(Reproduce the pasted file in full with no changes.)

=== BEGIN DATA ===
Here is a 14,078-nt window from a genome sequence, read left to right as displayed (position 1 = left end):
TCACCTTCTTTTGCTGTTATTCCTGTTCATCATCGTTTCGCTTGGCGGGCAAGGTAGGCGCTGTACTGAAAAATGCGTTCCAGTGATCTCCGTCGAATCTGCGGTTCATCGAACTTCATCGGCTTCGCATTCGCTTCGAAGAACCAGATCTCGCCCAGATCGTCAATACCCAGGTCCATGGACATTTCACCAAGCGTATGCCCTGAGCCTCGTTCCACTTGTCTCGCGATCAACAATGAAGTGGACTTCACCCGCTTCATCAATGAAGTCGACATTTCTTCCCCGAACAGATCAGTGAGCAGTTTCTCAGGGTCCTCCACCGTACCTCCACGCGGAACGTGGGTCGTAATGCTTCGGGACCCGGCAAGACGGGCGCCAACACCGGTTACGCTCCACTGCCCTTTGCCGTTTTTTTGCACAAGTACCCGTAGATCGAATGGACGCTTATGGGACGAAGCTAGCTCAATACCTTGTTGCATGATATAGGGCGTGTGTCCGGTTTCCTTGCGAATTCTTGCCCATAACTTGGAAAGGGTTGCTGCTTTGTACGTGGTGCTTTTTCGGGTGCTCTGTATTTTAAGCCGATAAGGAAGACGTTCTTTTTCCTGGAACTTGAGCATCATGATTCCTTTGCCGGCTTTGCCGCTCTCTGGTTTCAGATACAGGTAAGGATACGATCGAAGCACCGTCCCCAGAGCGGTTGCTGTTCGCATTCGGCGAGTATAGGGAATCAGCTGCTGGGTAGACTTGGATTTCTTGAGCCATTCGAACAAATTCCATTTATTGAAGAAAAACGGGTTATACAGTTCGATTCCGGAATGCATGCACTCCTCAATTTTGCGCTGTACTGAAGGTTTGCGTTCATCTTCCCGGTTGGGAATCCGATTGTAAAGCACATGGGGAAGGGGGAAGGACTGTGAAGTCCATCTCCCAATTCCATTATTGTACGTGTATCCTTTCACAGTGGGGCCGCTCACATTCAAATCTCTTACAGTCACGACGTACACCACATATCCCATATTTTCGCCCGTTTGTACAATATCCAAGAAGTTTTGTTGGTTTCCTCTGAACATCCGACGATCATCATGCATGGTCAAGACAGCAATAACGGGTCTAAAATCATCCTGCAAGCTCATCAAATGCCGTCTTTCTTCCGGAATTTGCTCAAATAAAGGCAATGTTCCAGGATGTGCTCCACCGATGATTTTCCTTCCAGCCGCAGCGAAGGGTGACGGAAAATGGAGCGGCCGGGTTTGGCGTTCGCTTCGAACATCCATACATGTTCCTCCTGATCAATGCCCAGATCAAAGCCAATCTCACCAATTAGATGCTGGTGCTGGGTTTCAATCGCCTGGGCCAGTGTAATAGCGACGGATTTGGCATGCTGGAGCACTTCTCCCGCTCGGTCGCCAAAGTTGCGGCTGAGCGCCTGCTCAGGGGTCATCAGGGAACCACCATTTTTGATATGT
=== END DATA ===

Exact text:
Here is a 14,078-nt window from a genome sequence, read left to right as displayed (position 1 = left end):
TCACCTTCTTTTGCTGTTATTCCTGTTCATCATCGTTTCGCTTGGCGGGCAAGGTAGGCGCTGTACTGAAAAATGCGTTCCAGTGATCTCCGTCGAATCTGCGGTTCATCGAACTTCATCGGCTTCGCATTCGCTTCGAAGAACCAGATCTCGCCCAGATCGTCAATACCCAGGTCCATGGACATTTCACCAAGCGTATGCCCTGAGCCTCGTTCCACTTGTCTCGCGATCAACAATGAAGTGGACTTCACCCGCTTCATCAATGAAGTCGACATTTCTTCCCCGAACAGATCAGTGAGCAGTTTCTCAGGGTCCTCCACCGTACCTCCACGCGGAACGTGGGTCGTAATGCTTCGGGACCCGGCAAGACGGGCGCCAACACCGGTTACGCTCCACTGCCCTTTGCCGTTTTTTTGCACAAGTACCCGTAGATCGAATGGACGCTTATGGGACGAAGCTAGCTCAATACCTTGTTGCATGATATAGGGCGTGTGTCCGGTTTCCTTGCGAATTCTTGCCCATAACTTGGAAAGGGTTGCTGCTTTGTACGTGGTGCTTTTTCGGGTGCTCTGTATTTTAAGCCGATAAGGAAGACGTTCTTTTTCCTGGAACTTGAGCATCATGATTCCTTTGCCGGCTTTGCCGCTCTCTGGTTTCAGATACAGGTAAGGATACGATCGAAGCACCGTCCCCAGAGCGGTTGCTGTTCGCATTCGGCGAGTATAGGGAATCAGCTGCTGGGTAGACTTGGATTTCTTGAGCCATTCGAACAAATTCCATTTATTGAAGAAAAACGGGTTATACAGTTCGATTCCGGAATGCATGCACTCCTCAATTTTGCGCTGTACTGAAGGTTTGCGTTCATCTTCCCGGTTGGGAATCCGATTGTAAAGCACATGGGGAAGGGGGAAGGACTGTGAAGTCCATCTCCCAATTCCATTATTGTACGTGTATCCTTTCACAGTGGGGCCGCTCACATTCAAATCTCTTACAGTCACGACGTACACCACATATCCCATATTTTCGCCCGTTTGTACAATATCCAAGAAGTTTTGTTGGTTTCCTCTGAACATCCGACGATCATCATGCATGGTCAAGACAGCAATAACGGGTCTAAAATCATCCTGCAAGCTCATCAAATGCCGTCTTTCTTCCGGAATTTGCTCAAATAAAGGCAATGTTCCAGGATGTGCTCCACCGATGATTTTCCTTCCAGCCGCAGCGAAGGGTGACGGAAAATGGAGCGGCCGGGTTTGGCGTTCGCTTCGAACATCCATACATGTTCCTCCTGATCAATGCCCAGATCAAAGCCAATCTCACCAATTAGATGCTGGTGCTGGGTTTCAATCGCCTGGGCCAGTGTAATAGCGACGGATTTGGCATGCTGGAGCACTTCTCCCGCTCGGTCGCCAAAGTTGCGGCTGAGCGCCTGCTCAGGGGTCATCAGGGAACCACCATTTTTGATATGT